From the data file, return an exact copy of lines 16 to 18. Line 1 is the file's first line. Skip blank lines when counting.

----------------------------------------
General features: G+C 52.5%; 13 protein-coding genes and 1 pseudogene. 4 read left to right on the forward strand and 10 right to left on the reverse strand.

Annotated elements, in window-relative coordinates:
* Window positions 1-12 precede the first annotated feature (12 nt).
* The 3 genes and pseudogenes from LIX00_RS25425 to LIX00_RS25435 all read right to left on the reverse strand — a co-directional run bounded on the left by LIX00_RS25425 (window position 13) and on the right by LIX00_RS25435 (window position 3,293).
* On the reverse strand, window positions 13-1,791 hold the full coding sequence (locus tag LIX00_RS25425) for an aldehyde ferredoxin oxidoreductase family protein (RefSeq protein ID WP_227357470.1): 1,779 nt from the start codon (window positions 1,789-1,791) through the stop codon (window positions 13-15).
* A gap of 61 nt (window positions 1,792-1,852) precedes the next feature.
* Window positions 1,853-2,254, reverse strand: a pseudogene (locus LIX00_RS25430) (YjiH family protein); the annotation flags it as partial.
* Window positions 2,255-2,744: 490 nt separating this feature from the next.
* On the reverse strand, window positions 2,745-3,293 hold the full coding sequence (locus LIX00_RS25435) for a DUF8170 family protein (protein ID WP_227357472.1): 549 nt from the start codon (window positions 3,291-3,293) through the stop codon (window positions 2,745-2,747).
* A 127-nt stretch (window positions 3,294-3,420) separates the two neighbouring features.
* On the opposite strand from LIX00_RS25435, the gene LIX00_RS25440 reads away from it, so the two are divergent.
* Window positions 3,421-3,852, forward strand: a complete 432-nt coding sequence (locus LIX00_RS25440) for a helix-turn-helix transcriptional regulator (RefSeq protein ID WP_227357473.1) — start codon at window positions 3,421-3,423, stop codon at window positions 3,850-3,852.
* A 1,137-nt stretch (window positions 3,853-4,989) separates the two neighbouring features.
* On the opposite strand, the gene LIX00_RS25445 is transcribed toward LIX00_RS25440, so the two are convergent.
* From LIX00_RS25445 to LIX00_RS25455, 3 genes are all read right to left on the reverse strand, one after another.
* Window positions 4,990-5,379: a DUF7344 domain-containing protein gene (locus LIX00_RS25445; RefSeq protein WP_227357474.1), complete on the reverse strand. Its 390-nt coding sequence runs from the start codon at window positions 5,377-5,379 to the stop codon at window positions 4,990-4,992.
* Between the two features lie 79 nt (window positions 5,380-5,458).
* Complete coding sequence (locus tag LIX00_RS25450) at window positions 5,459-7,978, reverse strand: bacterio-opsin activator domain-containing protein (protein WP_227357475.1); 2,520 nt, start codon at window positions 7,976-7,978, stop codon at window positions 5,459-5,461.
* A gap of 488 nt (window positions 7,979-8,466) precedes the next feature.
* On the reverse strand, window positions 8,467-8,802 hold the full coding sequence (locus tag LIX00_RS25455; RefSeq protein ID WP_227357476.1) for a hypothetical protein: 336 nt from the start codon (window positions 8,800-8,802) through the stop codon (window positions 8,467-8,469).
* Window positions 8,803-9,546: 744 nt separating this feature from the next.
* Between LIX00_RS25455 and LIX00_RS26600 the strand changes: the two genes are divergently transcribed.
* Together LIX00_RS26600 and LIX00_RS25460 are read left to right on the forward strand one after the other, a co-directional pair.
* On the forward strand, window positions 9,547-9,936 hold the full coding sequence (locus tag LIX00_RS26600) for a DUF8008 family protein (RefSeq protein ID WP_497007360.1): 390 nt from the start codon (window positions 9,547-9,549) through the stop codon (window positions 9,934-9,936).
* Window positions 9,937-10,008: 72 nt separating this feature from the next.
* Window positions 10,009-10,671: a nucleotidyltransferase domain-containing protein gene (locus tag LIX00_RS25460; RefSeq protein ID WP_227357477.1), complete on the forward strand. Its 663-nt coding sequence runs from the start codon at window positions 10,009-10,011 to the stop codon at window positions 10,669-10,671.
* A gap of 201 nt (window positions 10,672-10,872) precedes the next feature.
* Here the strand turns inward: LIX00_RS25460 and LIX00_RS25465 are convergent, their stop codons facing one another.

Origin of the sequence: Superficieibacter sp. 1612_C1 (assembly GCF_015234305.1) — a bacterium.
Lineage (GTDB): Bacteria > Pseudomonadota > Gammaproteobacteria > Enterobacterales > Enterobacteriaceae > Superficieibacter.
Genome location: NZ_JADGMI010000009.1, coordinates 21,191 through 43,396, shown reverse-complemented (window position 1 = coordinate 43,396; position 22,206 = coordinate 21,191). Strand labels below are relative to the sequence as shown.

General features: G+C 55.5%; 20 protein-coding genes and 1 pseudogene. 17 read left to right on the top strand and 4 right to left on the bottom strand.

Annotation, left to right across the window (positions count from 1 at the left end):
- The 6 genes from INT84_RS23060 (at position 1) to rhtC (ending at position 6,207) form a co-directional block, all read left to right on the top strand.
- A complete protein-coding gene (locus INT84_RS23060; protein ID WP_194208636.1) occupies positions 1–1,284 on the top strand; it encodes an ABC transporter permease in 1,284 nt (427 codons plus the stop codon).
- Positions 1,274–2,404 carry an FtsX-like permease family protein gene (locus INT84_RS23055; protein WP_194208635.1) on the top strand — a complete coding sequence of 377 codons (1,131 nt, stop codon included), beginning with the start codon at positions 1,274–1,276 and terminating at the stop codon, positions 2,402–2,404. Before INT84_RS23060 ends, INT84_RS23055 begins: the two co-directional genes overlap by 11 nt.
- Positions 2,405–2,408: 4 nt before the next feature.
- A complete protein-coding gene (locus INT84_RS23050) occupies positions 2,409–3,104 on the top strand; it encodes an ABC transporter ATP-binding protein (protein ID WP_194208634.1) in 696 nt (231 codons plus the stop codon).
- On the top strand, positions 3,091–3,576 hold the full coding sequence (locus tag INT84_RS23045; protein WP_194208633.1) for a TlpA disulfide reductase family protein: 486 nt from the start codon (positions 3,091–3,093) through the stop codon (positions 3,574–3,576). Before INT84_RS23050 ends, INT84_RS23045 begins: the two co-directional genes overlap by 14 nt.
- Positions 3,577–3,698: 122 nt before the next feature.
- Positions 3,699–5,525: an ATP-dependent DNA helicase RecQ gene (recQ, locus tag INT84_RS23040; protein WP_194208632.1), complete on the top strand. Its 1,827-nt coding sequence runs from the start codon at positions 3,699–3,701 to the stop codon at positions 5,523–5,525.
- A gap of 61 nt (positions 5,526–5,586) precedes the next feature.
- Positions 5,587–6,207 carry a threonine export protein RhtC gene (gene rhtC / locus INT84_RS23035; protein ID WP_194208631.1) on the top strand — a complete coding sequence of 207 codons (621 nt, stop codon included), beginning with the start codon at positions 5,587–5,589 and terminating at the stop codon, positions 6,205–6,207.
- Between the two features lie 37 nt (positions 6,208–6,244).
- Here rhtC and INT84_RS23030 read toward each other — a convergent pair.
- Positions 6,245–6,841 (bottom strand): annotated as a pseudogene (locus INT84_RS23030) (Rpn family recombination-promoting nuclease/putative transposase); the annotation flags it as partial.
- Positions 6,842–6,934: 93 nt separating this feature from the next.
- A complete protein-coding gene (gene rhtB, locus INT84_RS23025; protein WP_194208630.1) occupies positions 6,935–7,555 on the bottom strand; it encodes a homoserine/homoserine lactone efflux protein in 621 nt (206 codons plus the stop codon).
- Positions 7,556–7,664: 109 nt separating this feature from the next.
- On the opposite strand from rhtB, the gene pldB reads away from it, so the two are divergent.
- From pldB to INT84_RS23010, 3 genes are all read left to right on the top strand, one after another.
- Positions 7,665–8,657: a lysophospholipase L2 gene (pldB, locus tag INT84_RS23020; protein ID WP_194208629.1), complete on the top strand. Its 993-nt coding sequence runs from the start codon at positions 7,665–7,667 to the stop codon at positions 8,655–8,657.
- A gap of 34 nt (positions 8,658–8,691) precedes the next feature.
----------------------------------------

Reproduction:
* Window positions 4,990-5,379: a DUF7344 domain-containing protein gene (locus LIX00_RS25445; RefSeq protein WP_227357474.1), complete on the reverse strand. Its 390-nt coding sequence runs from the start codon at window positions 5,377-5,379 to the stop codon at window positions 4,990-4,992.
* Between the two features lie 79 nt (window positions 5,380-5,458).
* Complete coding sequence (locus tag LIX00_RS25450) at window positions 5,459-7,978, reverse strand: bacterio-opsin activator domain-containing protein (protein WP_227357475.1); 2,520 nt, start codon at window positions 7,976-7,978, stop codon at window positions 5,459-5,461.